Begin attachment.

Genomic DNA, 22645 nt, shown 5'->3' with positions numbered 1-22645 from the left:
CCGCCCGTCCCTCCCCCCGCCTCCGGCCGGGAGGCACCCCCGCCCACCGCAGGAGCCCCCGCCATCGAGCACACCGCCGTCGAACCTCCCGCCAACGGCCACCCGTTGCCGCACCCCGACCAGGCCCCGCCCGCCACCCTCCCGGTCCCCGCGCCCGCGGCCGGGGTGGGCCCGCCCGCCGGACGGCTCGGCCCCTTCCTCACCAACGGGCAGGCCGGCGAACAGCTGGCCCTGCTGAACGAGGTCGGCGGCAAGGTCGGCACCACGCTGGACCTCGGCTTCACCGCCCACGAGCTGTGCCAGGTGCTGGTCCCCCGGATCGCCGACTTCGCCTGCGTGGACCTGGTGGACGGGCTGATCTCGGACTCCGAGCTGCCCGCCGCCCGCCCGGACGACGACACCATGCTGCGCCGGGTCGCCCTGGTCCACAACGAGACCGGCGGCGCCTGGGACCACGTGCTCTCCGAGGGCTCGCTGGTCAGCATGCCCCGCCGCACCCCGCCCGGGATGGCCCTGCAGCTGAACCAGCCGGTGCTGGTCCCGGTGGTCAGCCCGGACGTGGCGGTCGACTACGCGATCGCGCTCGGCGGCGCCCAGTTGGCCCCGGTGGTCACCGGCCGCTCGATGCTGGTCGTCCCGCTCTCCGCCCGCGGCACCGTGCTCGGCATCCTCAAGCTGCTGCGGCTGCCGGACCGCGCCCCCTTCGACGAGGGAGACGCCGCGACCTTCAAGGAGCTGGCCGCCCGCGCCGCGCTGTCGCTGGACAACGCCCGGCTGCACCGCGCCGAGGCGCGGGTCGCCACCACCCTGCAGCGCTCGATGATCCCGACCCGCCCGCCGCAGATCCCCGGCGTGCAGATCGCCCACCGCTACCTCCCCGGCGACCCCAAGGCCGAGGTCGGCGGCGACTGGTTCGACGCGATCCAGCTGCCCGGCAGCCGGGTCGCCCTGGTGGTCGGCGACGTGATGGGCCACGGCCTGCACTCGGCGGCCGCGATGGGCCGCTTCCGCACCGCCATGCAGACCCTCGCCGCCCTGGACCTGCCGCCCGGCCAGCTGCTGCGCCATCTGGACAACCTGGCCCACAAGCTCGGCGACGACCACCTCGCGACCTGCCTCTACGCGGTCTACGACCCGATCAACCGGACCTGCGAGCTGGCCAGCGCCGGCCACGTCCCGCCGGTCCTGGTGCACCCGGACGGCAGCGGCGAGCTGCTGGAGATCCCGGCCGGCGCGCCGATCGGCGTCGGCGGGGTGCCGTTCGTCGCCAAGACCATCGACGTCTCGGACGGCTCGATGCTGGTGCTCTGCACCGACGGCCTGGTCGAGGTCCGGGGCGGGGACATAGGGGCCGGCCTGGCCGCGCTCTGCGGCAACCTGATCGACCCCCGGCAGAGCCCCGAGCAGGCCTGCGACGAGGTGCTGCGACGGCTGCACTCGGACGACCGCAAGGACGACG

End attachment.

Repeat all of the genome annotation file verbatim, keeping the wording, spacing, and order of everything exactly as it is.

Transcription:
Genomic DNA, 22645 nt, shown 5'->3' with positions numbered 1-22645 from the left:
CCGCCCGTCCCTCCCCCCGCCTCCGGCCGGGAGGCACCCCCGCCCACCGCAGGAGCCCCCGCCATCGAGCACACCGCCGTCGAACCTCCCGCCAACGGCCACCCGTTGCCGCACCCCGACCAGGCCCCGCCCGCCACCCTCCCGGTCCCCGCGCCCGCGGCCGGGGTGGGCCCGCCCGCCGGACGGCTCGGCCCCTTCCTCACCAACGGGCAGGCCGGCGAACAGCTGGCCCTGCTGAACGAGGTCGGCGGCAAGGTCGGCACCACGCTGGACCTCGGCTTCACCGCCCACGAGCTGTGCCAGGTGCTGGTCCCCCGGATCGCCGACTTCGCCTGCGTGGACCTGGTGGACGGGCTGATCTCGGACTCCGAGCTGCCCGCCGCCCGCCCGGACGACGACACCATGCTGCGCCGGGTCGCCCTGGTCCACAACGAGACCGGCGGCGCCTGGGACCACGTGCTCTCCGAGGGCTCGCTGGTCAGCATGCCCCGCCGCACCCCGCCCGGGATGGCCCTGCAGCTGAACCAGCCGGTGCTGGTCCCGGTGGTCAGCCCGGACGTGGCGGTCGACTACGCGATCGCGCTCGGCGGCGCCCAGTTGGCCCCGGTGGTCACCGGCCGCTCGATGCTGGTCGTCCCGCTCTCCGCCCGCGGCACCGTGCTCGGCATCCTCAAGCTGCTGCGGCTGCCGGACCGCGCCCCCTTCGACGAGGGAGACGCCGCGACCTTCAAGGAGCTGGCCGCCCGCGCCGCGCTGTCGCTGGACAACGCCCGGCTGCACCGCGCCGAGGCGCGGGTCGCCACCACCCTGCAGCGCTCGATGATCCCGACCCGCCCGCCGCAGATCCCCGGCGTGCAGATCGCCCACCGCTACCTCCCCGGCGACCCCAAGGCCGAGGTCGGCGGCGACTGGTTCGACGCGATCCAGCTGCCCGGCAGCCGGGTCGCCCTGGTGGTCGGCGACGTGATGGGCCACGGCCTGCACTCGGCGGCCGCGATGGGCCGCTTCCGCACCGCCATGCAGACCCTCGCCGCCCTGGACCTGCCGCCCGGCCAGCTGCTGCGCCATCTGGACAACCTGGCCCACAAGCTCGGCGACGACCACCTCGCGACCTGCCTCTACGCGGTCTACGACCCGATCAACCGGACCTGCGAGCTGGCCAGCGCCGGCCACGTCCCGCCGGTCCTGGTGCACCCGGACGGCAGCGGCGAGCTGCTGGAGATCCCGGCCGGCGCGCCGATCGGCGTCGGCGGGGTGCCGTTCGTCGCCAAGACCATCGACGTCTCGGACGGCTCGATGCTGGTGCTCTGCACCGACGGCCTGGTCGAGGTCCGGGGCGGGGACATAGGGGCCGGCCTGGCCGCGCTCTGCGGCAACCTGATCGACCCCCGGCAGAGCCCCGAGCAGGCCTGCGACGAGGTGCTGCGACGGCTGCACTCGGACGACCGCAAGGACGACG